The other thing is I see the voluntary experience and experience you can draw on for interview as being two completely separate things. Of course you can and should use some examples from your volunteering, but I also have others in mind too. The way I see it I don't do work experience or voluntary work to gain experience per se, I use it to tick off the required amount primarily, then look back through my placement diaries, and find the most useful example. I also have the work I've done before deciding to do medicine as a useful example (health and safety, looking after collapsed festival goes etc).

    So I guess my point is I'd never tell anyone not to shadow a doctor, but I would say think about why you want to do it. Esp. when as the OP has pointed out, time can be at a premium.
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    (Original post by winter_mute)
    I'm assuming you've seen this

    http://www.sgul.ac.uk/undergraduate/...nce-scores.pdf

    I have shadowing experience, but only from the consultants on the wards where I volunteer. If you have never worked in a hospital or don't know what a doctor does day to day it can be very valuable experience.

    Re-reading the OP's post it says on his/her ward (I read it as t the F1s and F2s do on wards) So it's clear he/she already works in healthcare. If it wasn't for that sentence it would look like all he/she is doing is looking into working with the red cross and shadowing. Do you know any university that would take you with just that much? All three combined is pretty good, and anything with backed up by hospital work is also great, but the other two I don't think will cut it.

    The other thing is I see the voluntary experience and experience you can draw on for interview as being two completely separate things. Of course you can and should use some examples from your volunteering, but I also have others in mind too. The way I see it I don't do work experience or voluntary work to gain experience per se, I use it to tick off the required amount primarily, then look back through my placement diaries, and find the most useful example. I also have the work I've done before deciding to do medicine as a useful example (health and safety, looking after collapsed festival goes etc).

    So I guess my point is I'd never tell anyone not to shadow a doctor, but I would say think about why you want to do it. Esp. when as the OP has pointed out, time can be at a premium.
    So you're basically discouraging applicants from obtaining shadowing because of one medschool only giving x points for an application with just shadowing? And you have extrapolated that all medical schools consider shadowing to be useless? Pfft, please.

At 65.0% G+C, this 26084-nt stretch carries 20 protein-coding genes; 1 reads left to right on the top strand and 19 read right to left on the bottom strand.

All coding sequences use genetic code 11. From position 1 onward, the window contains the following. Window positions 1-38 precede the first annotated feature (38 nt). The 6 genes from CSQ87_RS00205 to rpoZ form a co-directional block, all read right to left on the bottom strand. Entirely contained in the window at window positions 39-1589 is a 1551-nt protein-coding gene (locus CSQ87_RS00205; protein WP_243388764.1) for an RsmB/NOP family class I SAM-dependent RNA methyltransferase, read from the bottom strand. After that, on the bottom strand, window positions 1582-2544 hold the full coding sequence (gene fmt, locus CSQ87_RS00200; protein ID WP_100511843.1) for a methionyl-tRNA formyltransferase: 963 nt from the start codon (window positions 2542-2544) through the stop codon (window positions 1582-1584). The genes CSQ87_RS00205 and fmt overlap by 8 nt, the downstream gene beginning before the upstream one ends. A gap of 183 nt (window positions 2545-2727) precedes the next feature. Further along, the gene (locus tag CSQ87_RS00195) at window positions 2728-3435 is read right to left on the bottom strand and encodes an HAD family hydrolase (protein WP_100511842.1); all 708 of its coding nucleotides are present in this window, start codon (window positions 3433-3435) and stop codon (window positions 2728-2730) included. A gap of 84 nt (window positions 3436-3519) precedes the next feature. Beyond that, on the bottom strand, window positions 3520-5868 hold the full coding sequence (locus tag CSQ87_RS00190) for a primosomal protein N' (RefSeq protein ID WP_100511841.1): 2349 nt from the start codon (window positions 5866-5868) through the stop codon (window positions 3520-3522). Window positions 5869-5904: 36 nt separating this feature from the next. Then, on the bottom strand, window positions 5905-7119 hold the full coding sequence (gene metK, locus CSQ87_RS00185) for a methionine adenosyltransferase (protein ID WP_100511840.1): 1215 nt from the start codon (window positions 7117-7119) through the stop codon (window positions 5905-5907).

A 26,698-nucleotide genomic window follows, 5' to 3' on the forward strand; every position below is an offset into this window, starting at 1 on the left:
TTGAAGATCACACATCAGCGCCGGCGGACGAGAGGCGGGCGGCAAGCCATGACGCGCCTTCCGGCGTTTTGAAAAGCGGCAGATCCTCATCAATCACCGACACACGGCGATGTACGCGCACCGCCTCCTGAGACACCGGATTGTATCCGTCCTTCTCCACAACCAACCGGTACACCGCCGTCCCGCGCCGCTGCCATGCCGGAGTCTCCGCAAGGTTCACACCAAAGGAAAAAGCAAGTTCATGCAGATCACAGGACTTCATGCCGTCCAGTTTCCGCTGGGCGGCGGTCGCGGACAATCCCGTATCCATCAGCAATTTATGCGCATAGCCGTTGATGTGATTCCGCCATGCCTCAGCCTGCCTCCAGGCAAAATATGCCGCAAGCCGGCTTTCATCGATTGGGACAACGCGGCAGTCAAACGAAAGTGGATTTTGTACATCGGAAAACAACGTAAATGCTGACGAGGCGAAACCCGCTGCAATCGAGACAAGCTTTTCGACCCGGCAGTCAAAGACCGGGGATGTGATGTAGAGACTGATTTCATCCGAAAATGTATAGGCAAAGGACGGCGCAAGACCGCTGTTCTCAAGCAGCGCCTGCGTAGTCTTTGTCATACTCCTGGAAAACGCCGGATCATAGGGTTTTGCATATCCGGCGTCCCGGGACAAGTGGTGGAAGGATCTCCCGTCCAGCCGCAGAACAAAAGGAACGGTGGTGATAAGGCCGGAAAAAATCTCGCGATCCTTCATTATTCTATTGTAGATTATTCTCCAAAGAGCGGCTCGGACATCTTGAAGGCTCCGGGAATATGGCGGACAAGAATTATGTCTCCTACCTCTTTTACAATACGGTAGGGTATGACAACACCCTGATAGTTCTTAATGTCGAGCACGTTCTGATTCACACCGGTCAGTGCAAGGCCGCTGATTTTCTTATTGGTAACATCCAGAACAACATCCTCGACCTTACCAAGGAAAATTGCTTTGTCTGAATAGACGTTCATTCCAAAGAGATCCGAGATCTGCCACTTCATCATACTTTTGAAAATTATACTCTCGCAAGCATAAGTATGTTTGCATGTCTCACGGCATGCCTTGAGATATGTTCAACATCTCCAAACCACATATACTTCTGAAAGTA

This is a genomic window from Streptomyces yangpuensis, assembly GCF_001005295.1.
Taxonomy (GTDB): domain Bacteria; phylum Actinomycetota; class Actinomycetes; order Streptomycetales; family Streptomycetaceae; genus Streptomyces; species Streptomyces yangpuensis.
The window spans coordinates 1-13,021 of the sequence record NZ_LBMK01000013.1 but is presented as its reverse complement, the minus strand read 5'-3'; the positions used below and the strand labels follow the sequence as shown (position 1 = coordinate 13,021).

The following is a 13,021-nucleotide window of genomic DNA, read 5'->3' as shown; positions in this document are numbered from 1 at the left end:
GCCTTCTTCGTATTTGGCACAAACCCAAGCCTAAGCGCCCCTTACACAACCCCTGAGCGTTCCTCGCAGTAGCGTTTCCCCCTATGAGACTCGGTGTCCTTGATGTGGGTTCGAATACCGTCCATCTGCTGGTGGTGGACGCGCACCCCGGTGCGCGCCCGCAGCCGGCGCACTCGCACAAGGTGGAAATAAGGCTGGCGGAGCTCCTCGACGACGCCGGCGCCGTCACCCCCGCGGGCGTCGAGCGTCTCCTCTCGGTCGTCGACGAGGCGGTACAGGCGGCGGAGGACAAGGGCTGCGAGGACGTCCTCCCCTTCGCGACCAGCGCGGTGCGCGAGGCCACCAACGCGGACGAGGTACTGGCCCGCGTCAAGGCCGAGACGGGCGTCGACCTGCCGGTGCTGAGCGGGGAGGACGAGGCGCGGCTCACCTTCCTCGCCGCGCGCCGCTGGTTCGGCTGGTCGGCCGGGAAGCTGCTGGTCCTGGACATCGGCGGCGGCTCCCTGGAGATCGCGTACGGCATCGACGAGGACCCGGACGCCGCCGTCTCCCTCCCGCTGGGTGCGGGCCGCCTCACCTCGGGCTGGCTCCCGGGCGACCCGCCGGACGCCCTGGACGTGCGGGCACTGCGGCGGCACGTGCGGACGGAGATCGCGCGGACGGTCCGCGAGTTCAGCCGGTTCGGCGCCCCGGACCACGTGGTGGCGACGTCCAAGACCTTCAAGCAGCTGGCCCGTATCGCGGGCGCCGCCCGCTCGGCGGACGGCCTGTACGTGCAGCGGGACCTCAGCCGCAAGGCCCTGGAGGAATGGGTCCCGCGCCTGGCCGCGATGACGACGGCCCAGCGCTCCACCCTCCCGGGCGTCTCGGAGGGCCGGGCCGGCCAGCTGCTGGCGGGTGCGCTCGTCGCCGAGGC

I also notice that you are very clever in your selection of words by providing yourself with a get out of jail clause after telling a potential applicant that the experience is useless, in case anyone actually picks you up on it. Unfortunately, applicants are taking away the impression that shadowing would be a waste of time.

    The fact is, most applicants will have shadowing, as well as plenty of healthcare experience. For you to go around discouraging applicants from gaining it is just wrong. And don't say thats not what you are doing, because it is.
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    (Original post by GodspeedGehenna)
    So you're basically discouraging applicants from obtaining shadowing because of one medschool only giving x points for an application with just shadowing? And you have extrapolated that all medical schools consider shadowing to be useless? Pfft, please.

    I also notice that you are very clever in your selection of words by providing yourself with a get out of jail clause after telling a potential applicant that the experience is useless, in case anyone actually picks you up on it. Unfortunately, applicants are taking away the impression that shadowing would be a waste of time.

    The fact is, most applicants will have shadowing, as well as plenty of healthcare experience. For you to go around discouraging applicants from gaining it is just wrong. And don't say thats not what you are doing, because it is.
    I'm not the one making assumptions here, Every single medical school I called (which is more than just the ones I applied to) have different opinions on it. SGUL and Nottingham think it's of little value, except for reflection. Now that's half of the schools the OP is applying to. Do you not think they have the right to know that?

    The only school, that I could find that actively encourages grad applicants to shadow is KCL, they have their own shadowing program for applicants (but you have to be their first choice, I don't know how they can ascertain this other than by asking).

    Can you find one post of mine that says "Don't do it" or "It's a complete waste of time with no benefit". I mean what I say, and I'm sorry if other people misconstrue what I say, but that's not my problem.

    This isn't the first time that you've over-reacted to some posts on here, what gives?
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    (Original post by winter_mute)
    Can you find one post of mine that says "Don't do it" or "It's a complete waste of time with no benefit". I mean what I say, and I'm sorry if other people misconstrue what I say, but that's not my problem.
    (Original post by winter_mute)